In a significant development in the Naga peace process, the working committee (WC) of the Naga National Political Groups (NNPGs) has labeled the NSCN-IM as an “anti-solution group.” The NNPGs allege that the NSCN-IM, by introducing the demands for a separate Naga flag and constitution, has deviated from the original talks that commenced decades ago.
Original Naga Peace Talks Omitted Flag and Constitution, Claims NNPGs
The NNPGs assert that the demands for a separate Naga flag and constitution were not part of the initial discussions held over the past 22 years. According to the NNPGs, the government of India (GoI) officially concluded talks with negotiating Naga groups, including the NSCN-IM, on October 31, 2019. The NNPGs emphasize that the “Agreed Position,” reached after two years of dedicated political discussions, defined the future relationship between the GoI and the Nagas.
The NNPGs express disappointment over the apparent deviation from the agreed-upon path, alleging that there is a deliberate attempt to hinder the realization of a just and honorable political solution for the Naga people. They question the NSCN-IM’s shift in stance and brand it as an “anti-solution group.”
NSCN-IM’s Unwillingness to Accept Achievements of NNPGs Criticized
The NNPGs accuse the NSCN-IM leadership of being unable to accept the accomplishments of the WC-NNPG. They claim that the NNPGs, in collaboration with Naga civil societies, successfully achieved in two years what the NSCN-IM failed to accomplish over two decades. The NNPGs underline that the NSCN-IM does not possess sovereign power to share with the GoI, and the sharing of sovereign powers implies an acknowledgment of the Indian constitution.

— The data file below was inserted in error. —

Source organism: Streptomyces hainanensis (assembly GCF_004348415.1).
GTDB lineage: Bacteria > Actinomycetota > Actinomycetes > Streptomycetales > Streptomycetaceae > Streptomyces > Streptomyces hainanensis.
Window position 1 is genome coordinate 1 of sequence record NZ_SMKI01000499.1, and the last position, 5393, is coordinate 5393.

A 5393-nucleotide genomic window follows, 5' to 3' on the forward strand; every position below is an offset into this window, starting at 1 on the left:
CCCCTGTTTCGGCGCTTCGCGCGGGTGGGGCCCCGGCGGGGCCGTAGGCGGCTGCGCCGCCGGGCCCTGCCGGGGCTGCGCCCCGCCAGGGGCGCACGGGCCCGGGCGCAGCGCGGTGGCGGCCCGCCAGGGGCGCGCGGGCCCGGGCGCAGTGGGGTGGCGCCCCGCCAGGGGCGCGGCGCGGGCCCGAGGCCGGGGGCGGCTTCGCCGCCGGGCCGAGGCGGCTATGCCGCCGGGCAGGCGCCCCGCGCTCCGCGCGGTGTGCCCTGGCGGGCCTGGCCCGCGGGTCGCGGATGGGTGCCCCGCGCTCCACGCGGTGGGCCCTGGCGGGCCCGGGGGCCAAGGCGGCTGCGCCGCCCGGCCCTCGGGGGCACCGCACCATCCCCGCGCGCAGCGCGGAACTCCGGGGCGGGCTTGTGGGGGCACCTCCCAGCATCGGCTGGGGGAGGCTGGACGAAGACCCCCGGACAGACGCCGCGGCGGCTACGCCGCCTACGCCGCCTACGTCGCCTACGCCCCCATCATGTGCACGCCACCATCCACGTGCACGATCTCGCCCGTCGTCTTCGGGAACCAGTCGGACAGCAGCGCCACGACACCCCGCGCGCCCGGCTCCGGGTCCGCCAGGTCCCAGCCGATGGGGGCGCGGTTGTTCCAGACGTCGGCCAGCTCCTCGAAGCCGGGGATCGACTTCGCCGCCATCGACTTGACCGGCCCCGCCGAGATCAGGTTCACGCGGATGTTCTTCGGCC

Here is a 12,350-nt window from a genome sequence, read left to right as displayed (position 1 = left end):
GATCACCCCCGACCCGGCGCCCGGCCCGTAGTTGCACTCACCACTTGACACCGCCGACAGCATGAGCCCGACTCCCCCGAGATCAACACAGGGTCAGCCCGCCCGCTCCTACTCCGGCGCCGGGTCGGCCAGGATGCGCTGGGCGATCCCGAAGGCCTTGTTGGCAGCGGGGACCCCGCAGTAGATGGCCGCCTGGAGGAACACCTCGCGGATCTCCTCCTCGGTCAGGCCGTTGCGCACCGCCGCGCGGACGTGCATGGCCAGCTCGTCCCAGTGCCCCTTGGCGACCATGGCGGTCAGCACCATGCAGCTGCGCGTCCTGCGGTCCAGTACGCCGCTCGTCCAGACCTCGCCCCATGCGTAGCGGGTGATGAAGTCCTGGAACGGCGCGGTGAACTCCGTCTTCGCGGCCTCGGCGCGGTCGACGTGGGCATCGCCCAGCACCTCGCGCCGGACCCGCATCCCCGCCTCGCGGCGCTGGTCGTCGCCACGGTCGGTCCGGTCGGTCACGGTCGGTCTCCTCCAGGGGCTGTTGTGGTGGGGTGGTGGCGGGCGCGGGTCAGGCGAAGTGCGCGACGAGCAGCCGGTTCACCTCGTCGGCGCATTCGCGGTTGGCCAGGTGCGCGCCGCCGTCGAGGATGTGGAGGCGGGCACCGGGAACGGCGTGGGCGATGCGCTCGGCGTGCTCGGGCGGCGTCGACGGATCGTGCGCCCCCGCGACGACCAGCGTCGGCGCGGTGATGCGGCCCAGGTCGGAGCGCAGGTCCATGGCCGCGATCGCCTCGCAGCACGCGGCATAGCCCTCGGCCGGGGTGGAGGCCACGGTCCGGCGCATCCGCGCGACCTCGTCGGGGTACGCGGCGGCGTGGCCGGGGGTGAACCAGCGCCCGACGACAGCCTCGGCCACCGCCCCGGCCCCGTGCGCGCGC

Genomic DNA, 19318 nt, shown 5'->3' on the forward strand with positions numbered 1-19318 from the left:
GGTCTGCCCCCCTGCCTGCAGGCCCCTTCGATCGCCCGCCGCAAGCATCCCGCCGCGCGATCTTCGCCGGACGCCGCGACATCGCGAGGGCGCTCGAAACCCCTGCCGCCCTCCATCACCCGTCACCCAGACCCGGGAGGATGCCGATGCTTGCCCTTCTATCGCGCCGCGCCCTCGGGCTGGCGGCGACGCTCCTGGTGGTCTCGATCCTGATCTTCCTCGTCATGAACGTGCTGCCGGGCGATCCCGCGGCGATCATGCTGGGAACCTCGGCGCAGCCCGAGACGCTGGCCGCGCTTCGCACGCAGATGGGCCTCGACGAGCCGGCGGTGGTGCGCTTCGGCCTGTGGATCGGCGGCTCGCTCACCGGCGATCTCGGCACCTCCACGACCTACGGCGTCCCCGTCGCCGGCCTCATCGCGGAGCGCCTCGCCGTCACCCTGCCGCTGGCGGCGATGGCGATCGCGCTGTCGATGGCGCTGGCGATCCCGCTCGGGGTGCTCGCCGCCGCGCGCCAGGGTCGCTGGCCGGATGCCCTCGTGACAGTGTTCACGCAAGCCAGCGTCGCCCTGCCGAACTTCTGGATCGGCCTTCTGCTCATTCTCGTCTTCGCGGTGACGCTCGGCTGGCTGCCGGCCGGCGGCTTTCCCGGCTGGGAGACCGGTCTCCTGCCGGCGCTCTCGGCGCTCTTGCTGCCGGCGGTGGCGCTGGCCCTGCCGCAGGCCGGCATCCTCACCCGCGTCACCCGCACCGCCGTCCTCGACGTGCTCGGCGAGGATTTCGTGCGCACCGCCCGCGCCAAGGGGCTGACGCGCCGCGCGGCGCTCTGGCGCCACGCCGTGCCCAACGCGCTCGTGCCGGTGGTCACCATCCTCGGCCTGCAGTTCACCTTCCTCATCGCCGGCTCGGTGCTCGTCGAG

While the NSCN-IM continues its struggle, the NNPGs urge the rest of the Naga people to embrace what is practical, acceptable, and honorable at the present moment. They emphasize that the nature of the political agreement will determine how the GoI honors Naga symbols such as the flag and constitution.
The NNPGs highlight the lengthy Indo-Naga conflict spanning more than eighty years, clarifying that the political negotiations did not initially focus on achieving a separate flag or constitution. They assert that the political agreement’s nature will dictate how the GoI acknowledges Naga rights and symbolic elements.